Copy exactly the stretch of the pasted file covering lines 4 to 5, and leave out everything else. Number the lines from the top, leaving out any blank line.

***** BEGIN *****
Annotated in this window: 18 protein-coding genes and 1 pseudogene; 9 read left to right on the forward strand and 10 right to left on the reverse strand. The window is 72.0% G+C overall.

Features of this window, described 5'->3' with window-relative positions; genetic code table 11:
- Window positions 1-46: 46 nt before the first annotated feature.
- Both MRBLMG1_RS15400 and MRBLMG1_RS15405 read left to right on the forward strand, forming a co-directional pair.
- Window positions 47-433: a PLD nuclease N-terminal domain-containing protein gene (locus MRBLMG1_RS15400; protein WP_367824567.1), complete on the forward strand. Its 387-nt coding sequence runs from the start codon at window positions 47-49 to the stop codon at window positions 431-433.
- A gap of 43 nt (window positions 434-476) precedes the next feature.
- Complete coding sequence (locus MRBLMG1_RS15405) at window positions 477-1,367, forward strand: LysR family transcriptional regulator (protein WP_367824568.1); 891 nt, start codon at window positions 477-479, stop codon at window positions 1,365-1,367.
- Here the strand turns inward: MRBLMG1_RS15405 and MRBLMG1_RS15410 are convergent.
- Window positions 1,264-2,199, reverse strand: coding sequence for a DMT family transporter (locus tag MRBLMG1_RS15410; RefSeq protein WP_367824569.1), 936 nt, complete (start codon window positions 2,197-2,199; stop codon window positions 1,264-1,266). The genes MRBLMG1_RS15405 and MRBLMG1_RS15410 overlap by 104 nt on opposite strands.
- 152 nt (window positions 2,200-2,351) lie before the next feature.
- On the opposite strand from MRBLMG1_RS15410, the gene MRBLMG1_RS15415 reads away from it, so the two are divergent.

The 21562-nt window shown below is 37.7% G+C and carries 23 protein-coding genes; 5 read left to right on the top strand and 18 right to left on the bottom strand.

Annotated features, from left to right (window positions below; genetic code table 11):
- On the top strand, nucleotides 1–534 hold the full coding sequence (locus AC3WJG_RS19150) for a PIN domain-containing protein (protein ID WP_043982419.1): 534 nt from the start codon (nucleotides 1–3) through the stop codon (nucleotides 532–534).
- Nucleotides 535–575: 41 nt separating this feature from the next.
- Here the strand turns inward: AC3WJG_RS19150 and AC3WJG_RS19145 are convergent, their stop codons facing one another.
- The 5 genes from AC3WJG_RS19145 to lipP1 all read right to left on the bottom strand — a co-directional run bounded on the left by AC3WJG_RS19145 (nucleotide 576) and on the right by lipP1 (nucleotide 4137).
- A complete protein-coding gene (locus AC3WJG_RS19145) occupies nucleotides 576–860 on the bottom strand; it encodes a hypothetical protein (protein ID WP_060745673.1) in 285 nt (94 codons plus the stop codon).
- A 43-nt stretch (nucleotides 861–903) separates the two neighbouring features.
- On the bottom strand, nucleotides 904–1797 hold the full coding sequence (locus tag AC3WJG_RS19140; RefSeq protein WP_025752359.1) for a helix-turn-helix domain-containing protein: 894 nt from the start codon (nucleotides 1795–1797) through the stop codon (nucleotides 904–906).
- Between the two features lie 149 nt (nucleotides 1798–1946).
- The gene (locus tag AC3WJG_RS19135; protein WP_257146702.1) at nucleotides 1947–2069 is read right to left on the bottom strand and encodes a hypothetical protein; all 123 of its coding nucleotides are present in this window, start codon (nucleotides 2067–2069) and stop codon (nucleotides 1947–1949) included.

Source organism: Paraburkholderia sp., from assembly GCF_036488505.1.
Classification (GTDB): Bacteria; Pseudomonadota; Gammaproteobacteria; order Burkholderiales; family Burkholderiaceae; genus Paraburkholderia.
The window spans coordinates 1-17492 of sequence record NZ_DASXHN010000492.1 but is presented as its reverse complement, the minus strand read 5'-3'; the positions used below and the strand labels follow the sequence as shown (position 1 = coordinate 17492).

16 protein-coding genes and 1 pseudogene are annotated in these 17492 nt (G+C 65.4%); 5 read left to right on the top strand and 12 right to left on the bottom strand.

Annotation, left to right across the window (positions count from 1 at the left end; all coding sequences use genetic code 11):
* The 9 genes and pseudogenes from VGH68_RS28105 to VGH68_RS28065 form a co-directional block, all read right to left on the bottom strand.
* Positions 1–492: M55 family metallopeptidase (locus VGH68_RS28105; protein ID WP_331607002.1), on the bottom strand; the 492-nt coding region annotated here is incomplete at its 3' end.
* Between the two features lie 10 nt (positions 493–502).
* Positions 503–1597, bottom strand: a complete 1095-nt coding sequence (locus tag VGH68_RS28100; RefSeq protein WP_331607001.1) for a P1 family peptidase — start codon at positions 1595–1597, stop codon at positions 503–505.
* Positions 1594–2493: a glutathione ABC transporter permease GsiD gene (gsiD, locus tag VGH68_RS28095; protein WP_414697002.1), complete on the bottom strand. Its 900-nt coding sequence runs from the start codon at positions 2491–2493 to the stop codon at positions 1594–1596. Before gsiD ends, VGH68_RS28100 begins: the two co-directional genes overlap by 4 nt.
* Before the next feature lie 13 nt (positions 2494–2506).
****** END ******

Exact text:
- Both MRBLMG1_RS15400 and MRBLMG1_RS15405 read left to right on the forward strand, forming a co-directional pair.
- Window positions 47-433: a PLD nuclease N-terminal domain-containing protein gene (locus MRBLMG1_RS15400; protein WP_367824567.1), complete on the forward strand. Its 387-nt coding sequence runs from the start codon at window positions 47-49 to the stop codon at window positions 431-433.